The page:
6

TL;DR: Is there any difference between an authentic and a secured website? More precisely, is there any security benefit to be connected to a website via HTTPS if the certificate isn't valid?

Following a test I had today where we was asked if it was better to be on a secured website or on an authentic website when browsing on a shopping website, I wondered if there was any difference between secured and authentic.

IMO, by definition, an authentic website has to be secured, otherwise any authentication of the website would be meaningless.

But then, is it true in the other way? Is a secured website necessarily authenticated? Can we still consider that you are using HTTPS and that there is a security benefit to it if the certificate isn't valid?

From my personal understanding, while a "non-authenticated asymmetrically secured connection" will be less secured than an authenticated one, there is still the benefit that as long as no man in the middle attack occurs, nobody will be able to decode what was transmitted, am I right?

  • do you mean by authenticated website that the user has logged in ? otherwise better use 'authentic' website instead. – elsadek Dec 9 '16 at 18:02
  • @elsadek Well, the question of my test wasn't asked in English but in French, but the adjective (authentitifcated - "authentifié") definitely seems to apply to the website itself, not to the actual user. – Trevör Dec 9 '16 at 18:04
  • 2
    It's theoretically possible for SSL to perform authentication without encryption. In practice, nobody enables the required options in their SSL libraries. – Mark Dec 9 '16 at 19:36
  • "...is there any security benefit to be connected to a website via HTTPS if the certificate isn't valid?" Curious, wouldn't using a self-signed (and therefore 'invalid') cert be more secure if you distrusted the current Certificate Authority model? Your site + your cert = no third-party requiring trust. – Tom Brossman Dec 9 '16 at 21:49
  • @TomBrossman But how do you distribute your certificate ? ;) – Trevör Dec 9 '16 at 22:32
9

Generally speaking, you are corrct. You are still connecting via HTTPS, as you surmised. Authentication, however, is indeed a critical part of TLS and HTTPS security. Even though the data is protected by TLS, without a valid and correct certificate, you can't be certain who you're actually talking to on the other end. It may be a server for the site you expect. It's very hard to know, however, if in fact there may be a man-in-the-middle instead, decrypting and examining (and possibly tampering with) the traffic in the clear before re-encypting it to forward back and forth between you and the site you think you're talking to.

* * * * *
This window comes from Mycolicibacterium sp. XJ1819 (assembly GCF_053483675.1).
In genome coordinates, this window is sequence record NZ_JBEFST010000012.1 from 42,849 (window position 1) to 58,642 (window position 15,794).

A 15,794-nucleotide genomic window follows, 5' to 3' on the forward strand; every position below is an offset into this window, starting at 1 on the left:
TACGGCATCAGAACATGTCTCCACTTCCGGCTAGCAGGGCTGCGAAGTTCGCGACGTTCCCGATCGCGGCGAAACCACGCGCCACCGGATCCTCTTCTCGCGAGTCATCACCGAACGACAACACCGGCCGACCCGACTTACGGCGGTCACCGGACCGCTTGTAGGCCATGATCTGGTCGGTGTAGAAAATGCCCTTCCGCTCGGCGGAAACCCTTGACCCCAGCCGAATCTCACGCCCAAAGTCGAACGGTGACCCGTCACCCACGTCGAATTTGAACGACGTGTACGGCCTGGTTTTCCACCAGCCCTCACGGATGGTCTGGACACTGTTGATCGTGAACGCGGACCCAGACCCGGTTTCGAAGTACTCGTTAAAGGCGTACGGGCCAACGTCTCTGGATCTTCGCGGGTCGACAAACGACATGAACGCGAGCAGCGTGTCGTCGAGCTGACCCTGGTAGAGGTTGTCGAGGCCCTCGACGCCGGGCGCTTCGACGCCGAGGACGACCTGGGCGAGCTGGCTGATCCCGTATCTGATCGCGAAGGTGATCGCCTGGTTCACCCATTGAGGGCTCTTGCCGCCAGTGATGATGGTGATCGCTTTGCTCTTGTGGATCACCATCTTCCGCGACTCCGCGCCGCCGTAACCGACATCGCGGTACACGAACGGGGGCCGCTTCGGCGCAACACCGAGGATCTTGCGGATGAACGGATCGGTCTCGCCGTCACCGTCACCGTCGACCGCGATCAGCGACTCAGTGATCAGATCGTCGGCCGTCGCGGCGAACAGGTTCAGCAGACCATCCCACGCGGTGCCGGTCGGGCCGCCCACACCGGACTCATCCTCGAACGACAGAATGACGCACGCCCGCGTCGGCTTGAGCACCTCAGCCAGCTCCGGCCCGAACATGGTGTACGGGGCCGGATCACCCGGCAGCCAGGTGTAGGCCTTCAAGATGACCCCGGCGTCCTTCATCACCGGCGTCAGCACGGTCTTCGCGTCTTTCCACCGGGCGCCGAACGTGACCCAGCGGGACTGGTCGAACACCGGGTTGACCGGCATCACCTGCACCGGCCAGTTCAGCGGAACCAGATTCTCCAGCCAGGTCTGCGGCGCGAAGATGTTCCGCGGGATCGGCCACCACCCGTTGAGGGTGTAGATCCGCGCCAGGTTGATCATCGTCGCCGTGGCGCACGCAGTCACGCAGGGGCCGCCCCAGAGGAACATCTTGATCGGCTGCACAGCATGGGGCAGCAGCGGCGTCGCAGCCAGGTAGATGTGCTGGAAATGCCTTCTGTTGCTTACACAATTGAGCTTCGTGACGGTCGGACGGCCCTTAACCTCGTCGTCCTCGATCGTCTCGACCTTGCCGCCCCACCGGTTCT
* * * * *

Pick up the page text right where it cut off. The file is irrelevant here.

So while there is a certainly a possibility that an unauthenticated connection might still be secure, it's quite difficult to know, and in most cases a certificate errors is indeed going to be an indication that something is amiss with the connection.

  • Thank you for your answer, so in that case, should I consider an "authenticated website" more secured than a "secured website"? The real issue here is that the exact meaning of "authenticated" and "secured" wasn't clear in the test, but since there is some distinction between those two, I believe I should assume that, since one ("authenticated") necessarily implies the other ("secured"), then it is than one that has the highest level of security... – Trevör Dec 9 '16 at 17:54
  • 3
    @TrevörAnneDenise Unfortunately, I think it is more nuanced that that. While authentication is a critical part of the protocol, you could certainly have authentication without security. (Though nobody implements it, TLS allows for a null encryption ciphersuite, for instance, which would allow an authenticated site to offer no particular transport security, even over HTTPS.) While it is likely that your interpretation of what the test meant is correct, I think you would need to ask the lecturer about the intent of the question to be sure. – Xander Dec 9 '16 at 18:18